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Allied Fighter Superiority

Heroes Remember

Allied Fighter Superiority

Got back finally to the UK and I was posted to 401 Squadron at Beacon Hill and as a supernumerary flight lieutenant and by this time all the flying instructors were overseas, had gone overseas. The ones that had been plucked for flying instructors, had been doing that for about two, two and a half years and now they were overseas. So all kinds of supernumerary flight lieutenants and so on, on all the Canadian squadrons. Anyway it was at Beacon Hill and I joined the squadron, hell of a nice squadron, good CO and everything, but the only thing missing was the German fighters. They were all back, well, there was a few there but you’d only meet them if you were lucky enough to see one. So all my experience in that last flight over Valletta where I thought I had all this great confidence and so on, was all for nothing because I never felt scared air fighting again because the German airplanes were becoming obsolescent and they weren’t, they were making so many foolish decisions and their pilots were getting less and less flying time and, of course, hours, hundreds and hundreds of hours because some of the flying instructors, two thousand hours, and the rest of us, by this time had hundreds, of course even to get your wings, you had to have hundreds of hours. So the German Air Force was going down for nothing and we were really had superior airplanes. I flew a Spitfire 9 for the first time. That was the one Rolls Royce that had the super charger, three-speed, two-stage super charger that could take us above the German fighters a little bit faster and we could always turn inside them so the Germans just had to make tracks whenever they saw us.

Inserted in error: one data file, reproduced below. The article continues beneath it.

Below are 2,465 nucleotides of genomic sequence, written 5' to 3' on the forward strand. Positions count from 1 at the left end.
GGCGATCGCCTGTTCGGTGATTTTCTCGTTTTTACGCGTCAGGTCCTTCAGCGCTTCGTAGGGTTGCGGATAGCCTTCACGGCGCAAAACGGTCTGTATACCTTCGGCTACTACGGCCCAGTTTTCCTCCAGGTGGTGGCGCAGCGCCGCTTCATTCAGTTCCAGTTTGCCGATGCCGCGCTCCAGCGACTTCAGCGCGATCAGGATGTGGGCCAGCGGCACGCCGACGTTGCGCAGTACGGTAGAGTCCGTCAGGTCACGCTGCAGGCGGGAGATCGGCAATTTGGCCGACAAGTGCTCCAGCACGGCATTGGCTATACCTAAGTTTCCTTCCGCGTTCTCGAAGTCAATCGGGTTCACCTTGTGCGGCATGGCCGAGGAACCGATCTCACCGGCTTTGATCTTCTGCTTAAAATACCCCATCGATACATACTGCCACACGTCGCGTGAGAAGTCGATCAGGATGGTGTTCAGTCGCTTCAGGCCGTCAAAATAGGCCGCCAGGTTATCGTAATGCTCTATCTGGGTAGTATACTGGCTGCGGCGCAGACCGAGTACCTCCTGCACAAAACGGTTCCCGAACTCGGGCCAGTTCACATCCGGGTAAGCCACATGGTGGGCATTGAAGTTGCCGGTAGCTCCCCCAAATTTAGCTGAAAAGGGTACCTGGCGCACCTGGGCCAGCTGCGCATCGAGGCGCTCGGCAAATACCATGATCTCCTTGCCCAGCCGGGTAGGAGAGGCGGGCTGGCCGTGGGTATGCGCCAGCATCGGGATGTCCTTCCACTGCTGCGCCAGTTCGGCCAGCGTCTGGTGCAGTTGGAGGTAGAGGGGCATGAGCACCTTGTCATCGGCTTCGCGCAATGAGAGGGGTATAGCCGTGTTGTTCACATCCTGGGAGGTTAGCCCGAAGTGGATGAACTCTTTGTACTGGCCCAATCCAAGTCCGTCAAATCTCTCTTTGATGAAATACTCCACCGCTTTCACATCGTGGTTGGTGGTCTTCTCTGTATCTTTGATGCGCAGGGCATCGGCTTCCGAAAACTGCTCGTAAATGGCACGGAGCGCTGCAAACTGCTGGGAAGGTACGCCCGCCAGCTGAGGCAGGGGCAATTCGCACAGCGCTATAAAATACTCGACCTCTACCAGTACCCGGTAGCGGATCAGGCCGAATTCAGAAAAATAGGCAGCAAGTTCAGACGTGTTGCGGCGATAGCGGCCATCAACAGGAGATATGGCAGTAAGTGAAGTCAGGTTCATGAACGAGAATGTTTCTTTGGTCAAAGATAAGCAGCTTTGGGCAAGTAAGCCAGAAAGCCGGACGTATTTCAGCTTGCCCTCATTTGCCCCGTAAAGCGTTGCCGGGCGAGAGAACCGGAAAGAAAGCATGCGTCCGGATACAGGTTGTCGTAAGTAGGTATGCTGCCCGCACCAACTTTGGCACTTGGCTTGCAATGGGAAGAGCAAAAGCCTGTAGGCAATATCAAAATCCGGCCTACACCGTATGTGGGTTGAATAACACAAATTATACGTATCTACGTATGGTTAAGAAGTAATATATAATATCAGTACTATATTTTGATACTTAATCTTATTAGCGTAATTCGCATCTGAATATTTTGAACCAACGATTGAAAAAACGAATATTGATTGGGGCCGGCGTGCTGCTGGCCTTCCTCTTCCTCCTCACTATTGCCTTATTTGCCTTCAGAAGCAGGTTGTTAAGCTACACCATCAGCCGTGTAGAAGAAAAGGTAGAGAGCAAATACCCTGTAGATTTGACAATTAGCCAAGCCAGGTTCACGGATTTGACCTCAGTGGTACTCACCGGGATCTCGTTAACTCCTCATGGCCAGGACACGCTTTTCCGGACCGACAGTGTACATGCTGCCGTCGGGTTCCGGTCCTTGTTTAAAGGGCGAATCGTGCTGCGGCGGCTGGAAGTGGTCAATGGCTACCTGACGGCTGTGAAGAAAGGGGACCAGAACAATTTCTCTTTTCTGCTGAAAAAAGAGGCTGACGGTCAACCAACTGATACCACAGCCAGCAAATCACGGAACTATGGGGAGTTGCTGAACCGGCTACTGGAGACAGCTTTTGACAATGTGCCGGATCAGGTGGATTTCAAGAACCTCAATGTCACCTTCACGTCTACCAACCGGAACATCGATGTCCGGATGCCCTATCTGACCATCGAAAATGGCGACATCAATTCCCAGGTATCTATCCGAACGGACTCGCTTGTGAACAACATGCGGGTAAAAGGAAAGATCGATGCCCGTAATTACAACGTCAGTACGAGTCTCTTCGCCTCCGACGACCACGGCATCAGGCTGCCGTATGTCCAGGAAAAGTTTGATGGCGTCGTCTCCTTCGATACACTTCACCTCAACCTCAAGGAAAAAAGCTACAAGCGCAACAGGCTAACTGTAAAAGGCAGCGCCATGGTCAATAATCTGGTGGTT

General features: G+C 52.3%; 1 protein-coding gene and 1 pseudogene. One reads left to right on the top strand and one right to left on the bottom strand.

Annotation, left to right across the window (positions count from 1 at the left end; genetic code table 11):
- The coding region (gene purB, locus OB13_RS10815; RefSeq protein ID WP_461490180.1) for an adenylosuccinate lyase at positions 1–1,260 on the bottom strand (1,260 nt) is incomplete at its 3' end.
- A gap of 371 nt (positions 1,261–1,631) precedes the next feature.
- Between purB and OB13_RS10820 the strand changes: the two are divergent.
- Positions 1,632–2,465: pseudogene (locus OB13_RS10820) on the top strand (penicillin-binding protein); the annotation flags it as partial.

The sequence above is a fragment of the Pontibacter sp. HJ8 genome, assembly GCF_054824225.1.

Mr. Smith describes the superiority of Allied aircraft and fighter pilots as attrition decimated the German Luftwaffe.

Roderick Smith

Roderick Smith was born in Regina, Saskatchewan in March, 1922. He was the second of four children. His father, who had served in the First World War, was a land surveyor. Mr. Smith had been fascinated by propaganda leading up to the Second World War, so he enlisted in the Royal Canadian Air Force in 1940 following the completion of his Senior Matriculation. After pilot training in Canada, he was selected for overseas flying duty. His first tour of duty was on Malta and Mr. Smith’s impressive list of enemy aircraft destroyed began here. He was also shot down himself while on this tour. After returning to England, he joined 401 Squadron piloting new generation Spitfire 9's. Mr. Smith was in action on D-Day, and later did strafing runs in German held France. Later at Nijmegen, he destroyed several more enemy aircraft, including the shared kill of a prototypical ME-262 jet fighter. Mr. Smith retired with the rank of Flight-Lieutenant, DFC and Bar, with thirteen destroys, 1 shared and ½ possible to his credit.

Meta Data
Veterans Affairs Canada
Person Interviewed:
Roderick Smith
War, Conflict or Mission:
Second World War
Air Force
401 Squadron
Flight Lieutenant

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